Leveraging Artificial Intelligence for the planning of head and neck cancer treatments
Preliminary results from DeepMind’s collaboration with the Radiotherapy Department at University College London Hospital’s NHS Foundation Trust indicate that we are making considerable progress towards producing an artificial intelligence (AI) system that can undertake analysis and segmentation of medical scans regarding head and neck cancers to a similar standard as specialist clinicians. This procedure of segmenting is a critical but time-intensive phase when planning radiotherapy treatment. The discoveries also indicate that the framework can finish this procedure in a fraction of the time.
Hastening the segmentation procedure
Greater than half a million individuals receive diagnoses annually with cancers of the head and neck, globally. Radiotherapy is a critical part of treatment, but medical employees have to execute meticulous planning so that good tissue doesn’t get negatively impacted by radiation, a procedure which consists of radiographers, oncologists, and/or dosimetrists manually highlighting the regions of anatomy that require radiotherapy, and those regions which should be avoided.
Even though the research is still at a nascent phase, the hope is that it could ultimately minimize the wait time between diagnosis and treatment, which could possibly enhance outcomes for cancer patients. The hope is that precise auto-segmentation could hasten the adaptive radiotherapy procedure, whereby radiotherapy treatments are adapted as the tumour gets smaller, even though more research is required to look into how this would function, practically speaking.
In addition to having a positive impact on patient’s lives, health, and well-being, this work could also free up time resources for the practitioners who are treating them, implying they get to allocate additional time on patient care, education, and research.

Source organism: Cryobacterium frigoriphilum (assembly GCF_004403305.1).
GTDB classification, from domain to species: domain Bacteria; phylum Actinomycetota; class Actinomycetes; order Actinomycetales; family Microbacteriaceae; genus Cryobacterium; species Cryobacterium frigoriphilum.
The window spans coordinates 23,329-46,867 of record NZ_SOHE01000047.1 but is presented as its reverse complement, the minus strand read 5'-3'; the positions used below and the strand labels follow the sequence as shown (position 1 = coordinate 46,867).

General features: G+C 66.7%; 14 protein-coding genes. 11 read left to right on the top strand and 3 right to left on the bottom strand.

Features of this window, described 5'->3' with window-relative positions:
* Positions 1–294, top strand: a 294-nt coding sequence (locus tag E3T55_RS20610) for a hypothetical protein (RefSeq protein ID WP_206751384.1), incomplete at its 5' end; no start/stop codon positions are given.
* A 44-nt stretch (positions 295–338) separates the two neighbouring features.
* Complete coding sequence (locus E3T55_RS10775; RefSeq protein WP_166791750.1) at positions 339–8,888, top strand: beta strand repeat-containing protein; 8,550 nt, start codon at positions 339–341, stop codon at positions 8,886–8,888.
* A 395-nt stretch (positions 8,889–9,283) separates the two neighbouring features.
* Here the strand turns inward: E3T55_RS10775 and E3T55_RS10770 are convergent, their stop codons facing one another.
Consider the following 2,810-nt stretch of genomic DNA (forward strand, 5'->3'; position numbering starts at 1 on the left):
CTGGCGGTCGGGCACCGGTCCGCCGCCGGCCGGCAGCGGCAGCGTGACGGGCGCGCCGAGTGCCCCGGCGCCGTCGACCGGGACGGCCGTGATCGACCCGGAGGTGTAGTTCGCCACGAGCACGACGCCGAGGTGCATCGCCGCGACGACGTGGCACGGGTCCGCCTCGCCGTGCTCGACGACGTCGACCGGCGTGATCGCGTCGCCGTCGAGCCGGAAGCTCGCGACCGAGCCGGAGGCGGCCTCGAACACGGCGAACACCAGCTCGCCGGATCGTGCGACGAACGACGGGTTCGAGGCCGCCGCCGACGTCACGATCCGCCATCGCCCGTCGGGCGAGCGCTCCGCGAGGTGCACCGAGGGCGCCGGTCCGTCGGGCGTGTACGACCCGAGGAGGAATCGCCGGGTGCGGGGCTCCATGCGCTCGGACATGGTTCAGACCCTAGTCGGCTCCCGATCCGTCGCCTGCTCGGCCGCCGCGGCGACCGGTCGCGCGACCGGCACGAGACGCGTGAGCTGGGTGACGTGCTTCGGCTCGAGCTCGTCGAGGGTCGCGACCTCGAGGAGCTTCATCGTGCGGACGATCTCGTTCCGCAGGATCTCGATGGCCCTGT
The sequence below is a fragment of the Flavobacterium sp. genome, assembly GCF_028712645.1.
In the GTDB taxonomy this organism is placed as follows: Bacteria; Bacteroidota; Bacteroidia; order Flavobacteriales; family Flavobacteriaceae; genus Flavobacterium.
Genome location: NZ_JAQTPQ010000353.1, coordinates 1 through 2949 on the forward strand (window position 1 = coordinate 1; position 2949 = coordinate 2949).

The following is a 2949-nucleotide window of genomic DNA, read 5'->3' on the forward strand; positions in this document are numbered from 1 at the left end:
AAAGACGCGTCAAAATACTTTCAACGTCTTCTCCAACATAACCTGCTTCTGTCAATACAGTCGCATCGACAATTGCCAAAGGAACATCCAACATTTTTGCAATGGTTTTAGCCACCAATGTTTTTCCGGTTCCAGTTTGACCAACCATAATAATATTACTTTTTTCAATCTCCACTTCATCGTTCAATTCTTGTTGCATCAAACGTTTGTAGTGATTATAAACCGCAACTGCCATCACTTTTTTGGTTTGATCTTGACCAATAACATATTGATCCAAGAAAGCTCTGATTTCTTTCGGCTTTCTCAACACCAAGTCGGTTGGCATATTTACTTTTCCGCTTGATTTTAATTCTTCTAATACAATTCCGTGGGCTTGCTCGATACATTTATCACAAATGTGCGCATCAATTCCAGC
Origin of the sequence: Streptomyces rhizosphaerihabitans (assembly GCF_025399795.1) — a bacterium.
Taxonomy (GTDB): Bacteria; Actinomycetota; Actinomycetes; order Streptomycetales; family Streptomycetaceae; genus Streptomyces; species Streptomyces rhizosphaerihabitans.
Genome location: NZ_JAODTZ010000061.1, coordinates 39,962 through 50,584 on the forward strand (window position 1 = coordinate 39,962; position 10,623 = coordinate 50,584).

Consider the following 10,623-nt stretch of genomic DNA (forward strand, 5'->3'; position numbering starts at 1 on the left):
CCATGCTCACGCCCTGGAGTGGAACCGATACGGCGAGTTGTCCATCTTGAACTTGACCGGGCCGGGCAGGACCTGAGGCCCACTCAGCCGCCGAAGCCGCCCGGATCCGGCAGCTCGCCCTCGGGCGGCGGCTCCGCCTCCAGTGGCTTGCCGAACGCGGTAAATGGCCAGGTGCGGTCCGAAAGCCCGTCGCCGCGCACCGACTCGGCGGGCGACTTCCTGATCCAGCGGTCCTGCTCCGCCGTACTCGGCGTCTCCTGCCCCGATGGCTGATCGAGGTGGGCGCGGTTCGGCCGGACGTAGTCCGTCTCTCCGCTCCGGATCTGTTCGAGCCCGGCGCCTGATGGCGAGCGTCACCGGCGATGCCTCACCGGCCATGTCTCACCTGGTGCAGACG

Application of the research to clinical environments
Steps have been taken to make sure that the research is clinically viable and applicable. This consists of the development of a fresh performance metric and an evaluation set with new high-quality segmentations of scans chosen from sites prior unseen to the model which illustrates generalisability. These have both been open-sourced to the research community. But for the framework to have an influence on actual people who have received a cancer diagnosis, it requires expansion and demonstration that it functions well in clinical settings.
This is why the researchers are looking ahead to move onto the next stage of work with UCLH, where a human evaluation of these artificial intelligence algorithms will be explored to evaluate how they could perform in a clinical setting.
The spirit of collaboration is critical to success. Eventually, the belief is that sophisticated technologies will and ought to change lives, and it is thrilling to look forward to the next stages of this project.